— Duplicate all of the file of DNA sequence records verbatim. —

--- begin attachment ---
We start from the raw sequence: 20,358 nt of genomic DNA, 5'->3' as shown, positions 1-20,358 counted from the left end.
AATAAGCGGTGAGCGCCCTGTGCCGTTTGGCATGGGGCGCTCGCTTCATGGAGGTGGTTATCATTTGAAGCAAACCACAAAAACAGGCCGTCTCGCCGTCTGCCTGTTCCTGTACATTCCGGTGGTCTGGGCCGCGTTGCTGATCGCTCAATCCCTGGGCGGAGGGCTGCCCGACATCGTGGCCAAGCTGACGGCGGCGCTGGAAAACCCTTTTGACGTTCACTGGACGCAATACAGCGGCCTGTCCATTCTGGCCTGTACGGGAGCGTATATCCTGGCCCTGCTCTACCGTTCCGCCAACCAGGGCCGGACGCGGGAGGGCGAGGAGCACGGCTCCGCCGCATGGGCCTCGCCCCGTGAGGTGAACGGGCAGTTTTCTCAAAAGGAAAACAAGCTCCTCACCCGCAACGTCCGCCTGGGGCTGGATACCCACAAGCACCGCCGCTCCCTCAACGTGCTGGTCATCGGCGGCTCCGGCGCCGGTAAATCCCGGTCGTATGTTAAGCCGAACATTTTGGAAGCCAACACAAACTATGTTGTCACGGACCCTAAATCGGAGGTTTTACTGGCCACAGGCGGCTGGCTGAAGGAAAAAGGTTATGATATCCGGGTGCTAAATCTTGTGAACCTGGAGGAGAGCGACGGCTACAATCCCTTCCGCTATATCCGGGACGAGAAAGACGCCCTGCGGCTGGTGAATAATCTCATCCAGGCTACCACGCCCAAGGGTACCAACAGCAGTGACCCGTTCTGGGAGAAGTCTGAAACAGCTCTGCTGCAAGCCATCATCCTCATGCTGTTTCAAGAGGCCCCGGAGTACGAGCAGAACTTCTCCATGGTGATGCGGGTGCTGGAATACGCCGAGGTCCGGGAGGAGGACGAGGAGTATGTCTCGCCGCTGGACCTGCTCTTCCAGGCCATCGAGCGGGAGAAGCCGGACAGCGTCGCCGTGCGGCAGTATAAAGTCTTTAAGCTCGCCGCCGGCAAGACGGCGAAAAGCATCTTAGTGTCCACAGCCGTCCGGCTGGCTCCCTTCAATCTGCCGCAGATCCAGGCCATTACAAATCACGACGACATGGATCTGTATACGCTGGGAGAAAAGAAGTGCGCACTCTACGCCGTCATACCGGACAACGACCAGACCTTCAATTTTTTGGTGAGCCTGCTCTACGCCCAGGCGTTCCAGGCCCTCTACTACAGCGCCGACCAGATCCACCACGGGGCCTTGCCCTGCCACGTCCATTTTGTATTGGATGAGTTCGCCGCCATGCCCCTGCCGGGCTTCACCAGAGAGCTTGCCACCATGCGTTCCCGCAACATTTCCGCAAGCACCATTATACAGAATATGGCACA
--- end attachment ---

We start from the raw sequence: 20,358 nt of genomic DNA, 5'->3' as shown, positions 1-20,358 counted from the left end.
AATAAGCGGTGAGCGCCCTGTGCCGTTTGGCATGGGGCGCTCGCTTCATGGAGGTGGTTATCATTTGAAGCAAACCACAAAAACAGGCCGTCTCGCCGTCTGCCTGTTCCTGTACATTCCGGTGGTCTGGGCCGCGTTGCTGATCGCTCAATCCCTGGGCGGAGGGCTGCCCGACATCGTGGCCAAGCTGACGGCGGCGCTGGAAAACCCTTTTGACGTTCACTGGACGCAATACAGCGGCCTGTCCATTCTGGCCTGTACGGGAGCGTATATCCTGGCCCTGCTCTACCGTTCCGCCAACCAGGGCCGGACGCGGGAGGGCGAGGAGCACGGCTCCGCCGCATGGGCCTCGCCCCGTGAGGTGAACGGGCAGTTTTCTCAAAAGGAAAACAAGCTCCTCACCCGCAACGTCCGCCTGGGGCTGGATACCCACAAGCACCGCCGCTCCCTCAACGTGCTGGTCATCGGCGGCTCCGGCGCCGGTAAATCCCGGTCGTATGTTAAGCCGAACATTTTGGAAGCCAACACAAACTATGTTGTCACGGACCCTAAATCGGAGGTTTTACTGGCCACAGGCGGCTGGCTGAAGGAAAAAGGTTATGATATCCGGGTGCTAAATCTTGTGAACCTGGAGGAGAGCGACGGCTACAATCCCTTCCGCTATATCCGGGACGAGAAAGACGCCCTGCGGCTGGTGAATAATCTCATCCAGGCTACCACGCCCAAGGGTACCAACAGCAGTGACCCGTTCTGGGAGAAGTCTGAAACAGCTCTGCTGCAAGCCATCATCCTCATGCTGTTTCAAGAGGCCCCGGAGTACGAGCAGAACTTCTCCATGGTGATGCGGGTGCTGGAATACGCCGAGGTCCGGGAGGAGGACGAGGAGTATGTCTCGCCGCTGGACCTGCTCTTCCAGGCCATCGAGCGGGAGAAGCCGGACAGCGTCGCCGTGCGGCAGTATAAAGTCTTTAAGCTCGCCGCCGGCAAGACGGCGAAAAGCATCTTAGTGTCCACAGCCGTCCGGCTGGCTCCCTTCAATCTGCCGCAGATCCAGGCCATTACAAATCACGACGACATGGATCTGTATACGCTGGGAGAAAAGAAGTGCGCACTCTACGCCGTCATACCGGACAACGACCAGACCTTCAATTTTTTGGTGAGCCTGCTCTACGCCCAGGCGTTCCAGGCCCTCTACTACAGCGCCGACCAGATCCACCACGGGGCCTTGCCCTGCCACGTCCATTTTGTATTGGATGAGTTCGCCGCCATGCCCCTGCCGGGCTTCACCAGAGAGCTTGCCACCATGCGTTCCCGCAACATTTCCGCAAGCACCATTATACAGAATATGGCACA